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Chinese Yuan/Dollar Exchange Rate: A Historical Review and Future Perspective Yong Cao, Ph.D. Rashmi Prasad, Ph.D. University of Alaska Anchorage World.

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Presentation on theme: "Chinese Yuan/Dollar Exchange Rate: A Historical Review and Future Perspective Yong Cao, Ph.D. Rashmi Prasad, Ph.D. University of Alaska Anchorage World."— Presentation transcript:

1 Chinese Yuan/Dollar Exchange Rate: A Historical Review and Future Perspective Yong Cao, Ph.D. Rashmi Prasad, Ph.D. University of Alaska Anchorage World Trade Center Alaska November 02, 2011

2 China Yuan/Dollar Exchange Rate Why it is important: Influence China’s purchasing power –The customers in China will have higher purchasing power with Yuan appreciation Influence American consumer’s social welfare –Consumer good in major us retailers will be more expensive with Yuan appreciation Influence the global financial markets –Speculation of Yuan appreciation will cause in-flow of large amount of foreign currency Currency Exchange Rate Oversight Reform Act- October –Controversial –Positive vs. negative for different actors

3 Yuan vs. Dollar: A Historic Review

4 Period 1: Before 2002 Fixed rate pegged to dollar with 8.277RMB/dollar without U.S. engagement Annual debate in the U.S. Congress over renewing “most favored nation” status to the PRC before China became WTO member on December 11, 2001

5 Period 2: 2002-October 2003 RMB pegged to dollar with RMB/dollar with increasing pressure from United States Senator Schumer introduced the first Congressional bill targeting RMB value in 2003 Talks between high-level officials (including the president) to prioritize a flexible RMB policy Mobilize supports from other countries on RMB flexibility

6 Period 3: October 2003-July 2005 RMB pegged to dollar with RMB/dollar with increasing pressure from the United States, and China started to change its fixed system to a float system Joint committee between U.S. and China to change RMB from fixed system to float rate system More legislators involved, backed by Union and other NGOs, congressman Bernie Sanders and others moved to withdraw normal trade relations treatment on 9 February 2005 U.S. hedge funds started to enter China’s market on a large scale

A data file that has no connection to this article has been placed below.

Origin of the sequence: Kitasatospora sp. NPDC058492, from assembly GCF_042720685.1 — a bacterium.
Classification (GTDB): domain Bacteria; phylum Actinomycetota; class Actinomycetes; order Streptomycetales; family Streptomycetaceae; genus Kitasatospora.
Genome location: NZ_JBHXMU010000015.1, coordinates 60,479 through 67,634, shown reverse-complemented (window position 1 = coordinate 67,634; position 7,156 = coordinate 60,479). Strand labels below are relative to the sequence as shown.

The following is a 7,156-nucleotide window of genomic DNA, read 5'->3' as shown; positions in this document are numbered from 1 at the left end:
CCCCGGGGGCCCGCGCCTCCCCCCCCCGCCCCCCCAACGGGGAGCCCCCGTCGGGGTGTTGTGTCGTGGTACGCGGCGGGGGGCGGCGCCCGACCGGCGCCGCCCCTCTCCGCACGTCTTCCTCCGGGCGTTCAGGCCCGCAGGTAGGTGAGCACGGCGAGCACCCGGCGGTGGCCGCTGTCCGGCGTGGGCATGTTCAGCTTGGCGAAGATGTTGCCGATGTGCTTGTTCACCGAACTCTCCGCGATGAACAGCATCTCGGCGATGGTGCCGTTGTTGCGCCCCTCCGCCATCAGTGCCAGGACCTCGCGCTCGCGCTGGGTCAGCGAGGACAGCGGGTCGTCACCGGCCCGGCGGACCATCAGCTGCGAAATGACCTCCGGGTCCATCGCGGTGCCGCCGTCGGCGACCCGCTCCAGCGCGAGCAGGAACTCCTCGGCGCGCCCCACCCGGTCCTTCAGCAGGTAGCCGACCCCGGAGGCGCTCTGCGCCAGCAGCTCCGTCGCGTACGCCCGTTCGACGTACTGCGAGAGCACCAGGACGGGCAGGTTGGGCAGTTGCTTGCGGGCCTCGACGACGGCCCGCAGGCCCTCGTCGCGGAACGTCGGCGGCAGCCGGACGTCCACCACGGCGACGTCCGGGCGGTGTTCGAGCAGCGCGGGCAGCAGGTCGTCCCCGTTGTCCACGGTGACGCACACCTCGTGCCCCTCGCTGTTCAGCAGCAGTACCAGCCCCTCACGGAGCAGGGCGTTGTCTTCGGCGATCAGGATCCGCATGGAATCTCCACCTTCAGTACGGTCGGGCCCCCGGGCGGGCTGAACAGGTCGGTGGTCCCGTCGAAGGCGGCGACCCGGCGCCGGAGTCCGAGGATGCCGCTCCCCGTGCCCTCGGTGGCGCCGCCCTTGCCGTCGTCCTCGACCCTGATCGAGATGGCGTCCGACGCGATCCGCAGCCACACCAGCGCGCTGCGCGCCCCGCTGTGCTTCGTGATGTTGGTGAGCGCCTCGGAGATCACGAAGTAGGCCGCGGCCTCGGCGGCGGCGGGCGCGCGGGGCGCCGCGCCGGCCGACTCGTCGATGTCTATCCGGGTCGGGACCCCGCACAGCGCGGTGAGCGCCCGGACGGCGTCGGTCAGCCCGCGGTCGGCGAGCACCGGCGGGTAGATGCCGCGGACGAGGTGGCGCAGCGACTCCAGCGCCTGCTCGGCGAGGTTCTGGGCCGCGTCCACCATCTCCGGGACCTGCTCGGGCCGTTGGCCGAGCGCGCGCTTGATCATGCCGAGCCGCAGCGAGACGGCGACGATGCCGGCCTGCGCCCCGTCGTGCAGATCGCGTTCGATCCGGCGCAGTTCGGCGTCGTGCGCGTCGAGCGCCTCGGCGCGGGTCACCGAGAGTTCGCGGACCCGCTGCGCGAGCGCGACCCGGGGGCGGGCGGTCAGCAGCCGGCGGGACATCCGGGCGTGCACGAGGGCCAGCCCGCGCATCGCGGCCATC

7 Period 4: July 2005-July 2008 On 21 July 2005, the RMB peg was lifted; RMB started to appreciate from to 6.83 RMB/dollar In 2006, two U.S. senators co-sponsored a bill to impose high tariffs on Chinese products if the country did not let the Yuan rise The Fair Currency Alliance hired a Washington law firm to prepare a Section 301 petition More U.S. hedge funds involved in China’s market

8 Period 5: August 2008-December 2009 Float rate within the narrow band of without pressure from the United States The U.S. focus shifted to receive support from China to resolve its domestic financial crisis China became the 2 nd largest holder of U.S. treasury bonds in 2008 The RMB issues were put aside for the time being

9 Period 6: December 2009-July 2010 Float rate within a narrow band of with more pressure from the United States Increasing pressure from U.S. for China to have more flexible exchange rate system Threat to label China as a currency manipulator

10 Period 7: July 2010-Present RMB started to appreciate from RMB Increasing pressure from U.S. U.S. military exercise in the Yellow Sea China adopted a more flexible system More U.S. hedge funds involved in the Chinese market

11 The Negotiation Strategies and Interactions between China and the United States

12 Will stronger Yuan reduce the U.S. trade deficit? [T]here is little evidence that a stronger yuan would reduce the U.S. trade deficit with China or improve the jobs picture by James A. Dorn, Forbes.com on October 4, 2011.Forbes.com

13 Major US manufacturers and retailers do not support Currency Exchange Rate Oversight Reform Act Boeing Apple Wal-mart

14 Will stronger Yuan force global firms to move manufacturing function back to US?

15 The major reason behind the global manufacturing firms to stay away from US The legal environment The legal cost The government’s different attitude towards business operations

16 Eugene Smith Grant Photography for Humanistic Award Winner-- Lu Guang

17 Jiangsu-Taixin

18 Henan-Anyang

19 Zhejiang--Xiaoshan

20 Guangdong-Shantou

21 Jiangsu--Changshu

22 Hebei-Shexian-Tianjin

23 Who will be the winner in this game? US-based hedging funds US-based exporters Upper class in China –15% already immigrated to overseas –40% more are doing now Investors who are the early entrants in China’s market—particularly before 2008 Labor-Union?

24 Who will be the loser in this game? Global-Capital Intensive Manufacturers. –(e.g. Gen Electric) Global-Labor-Intensive manufacturers. –relocate to Vietnam, Mexico. Central America, and Bangladesh Local Manufacturers Importers who import goods from China US consumers

25 Future perspective Election syndrome RMB’s globalization

26 Q&A ?


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